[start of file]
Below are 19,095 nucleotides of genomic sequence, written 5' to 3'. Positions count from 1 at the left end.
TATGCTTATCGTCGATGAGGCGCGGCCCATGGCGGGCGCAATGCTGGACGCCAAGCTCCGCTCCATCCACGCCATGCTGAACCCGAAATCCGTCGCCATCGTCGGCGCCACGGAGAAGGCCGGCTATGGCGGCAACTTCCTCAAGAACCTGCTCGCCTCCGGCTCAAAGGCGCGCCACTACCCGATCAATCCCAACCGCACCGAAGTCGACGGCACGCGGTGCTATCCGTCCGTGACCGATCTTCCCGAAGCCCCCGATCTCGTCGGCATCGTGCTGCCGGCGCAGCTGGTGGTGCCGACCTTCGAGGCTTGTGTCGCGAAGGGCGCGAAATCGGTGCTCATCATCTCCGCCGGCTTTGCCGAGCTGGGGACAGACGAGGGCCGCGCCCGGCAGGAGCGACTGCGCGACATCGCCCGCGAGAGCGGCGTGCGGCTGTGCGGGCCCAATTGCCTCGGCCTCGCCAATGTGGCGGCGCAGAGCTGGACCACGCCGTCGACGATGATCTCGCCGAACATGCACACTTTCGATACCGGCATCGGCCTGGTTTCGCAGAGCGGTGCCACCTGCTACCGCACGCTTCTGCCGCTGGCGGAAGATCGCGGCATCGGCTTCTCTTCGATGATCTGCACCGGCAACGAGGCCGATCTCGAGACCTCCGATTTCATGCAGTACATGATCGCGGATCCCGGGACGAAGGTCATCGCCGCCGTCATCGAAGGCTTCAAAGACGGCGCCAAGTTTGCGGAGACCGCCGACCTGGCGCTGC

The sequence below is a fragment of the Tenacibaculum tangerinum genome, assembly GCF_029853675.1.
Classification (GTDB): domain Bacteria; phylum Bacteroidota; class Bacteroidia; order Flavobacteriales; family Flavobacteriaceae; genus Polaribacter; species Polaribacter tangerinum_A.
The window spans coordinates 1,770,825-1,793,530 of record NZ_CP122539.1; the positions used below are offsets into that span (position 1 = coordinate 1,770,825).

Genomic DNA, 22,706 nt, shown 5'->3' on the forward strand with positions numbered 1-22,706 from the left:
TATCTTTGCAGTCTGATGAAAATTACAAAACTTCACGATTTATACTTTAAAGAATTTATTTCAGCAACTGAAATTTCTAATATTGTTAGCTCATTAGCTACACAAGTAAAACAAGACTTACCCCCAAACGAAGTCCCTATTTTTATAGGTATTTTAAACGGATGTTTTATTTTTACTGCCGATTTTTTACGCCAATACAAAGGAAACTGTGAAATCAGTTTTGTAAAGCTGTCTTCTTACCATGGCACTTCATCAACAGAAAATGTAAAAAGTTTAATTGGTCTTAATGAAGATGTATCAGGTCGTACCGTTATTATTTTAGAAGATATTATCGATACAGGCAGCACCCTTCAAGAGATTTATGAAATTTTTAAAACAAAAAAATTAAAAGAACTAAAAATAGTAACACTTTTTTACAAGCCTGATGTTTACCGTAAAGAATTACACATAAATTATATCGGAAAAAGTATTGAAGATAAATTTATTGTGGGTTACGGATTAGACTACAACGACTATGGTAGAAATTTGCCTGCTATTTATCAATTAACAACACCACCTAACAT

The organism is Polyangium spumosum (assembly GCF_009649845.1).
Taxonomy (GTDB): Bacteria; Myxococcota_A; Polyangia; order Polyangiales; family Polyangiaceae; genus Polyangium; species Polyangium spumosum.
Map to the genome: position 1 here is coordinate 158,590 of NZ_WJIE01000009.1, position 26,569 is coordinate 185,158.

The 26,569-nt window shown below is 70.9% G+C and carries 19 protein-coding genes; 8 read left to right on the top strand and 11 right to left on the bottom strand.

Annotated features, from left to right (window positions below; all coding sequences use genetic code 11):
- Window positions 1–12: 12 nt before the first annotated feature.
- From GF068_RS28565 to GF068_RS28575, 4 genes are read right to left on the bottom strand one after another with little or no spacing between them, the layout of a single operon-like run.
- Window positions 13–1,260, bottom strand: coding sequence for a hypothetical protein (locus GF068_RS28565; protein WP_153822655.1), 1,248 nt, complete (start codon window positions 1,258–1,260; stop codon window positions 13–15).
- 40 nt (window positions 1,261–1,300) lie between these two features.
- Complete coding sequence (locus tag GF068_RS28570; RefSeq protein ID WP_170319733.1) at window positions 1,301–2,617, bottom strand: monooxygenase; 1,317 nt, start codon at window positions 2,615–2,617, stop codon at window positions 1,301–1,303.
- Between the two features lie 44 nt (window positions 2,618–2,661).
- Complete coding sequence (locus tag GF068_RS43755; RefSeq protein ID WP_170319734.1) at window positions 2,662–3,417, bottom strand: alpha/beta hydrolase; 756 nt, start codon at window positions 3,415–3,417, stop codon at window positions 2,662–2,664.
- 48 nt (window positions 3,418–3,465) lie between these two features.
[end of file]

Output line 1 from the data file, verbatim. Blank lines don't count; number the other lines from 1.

Below are 19,095 nucleotides of genomic sequence, written 5' to 3'. Positions count from 1 at the left end.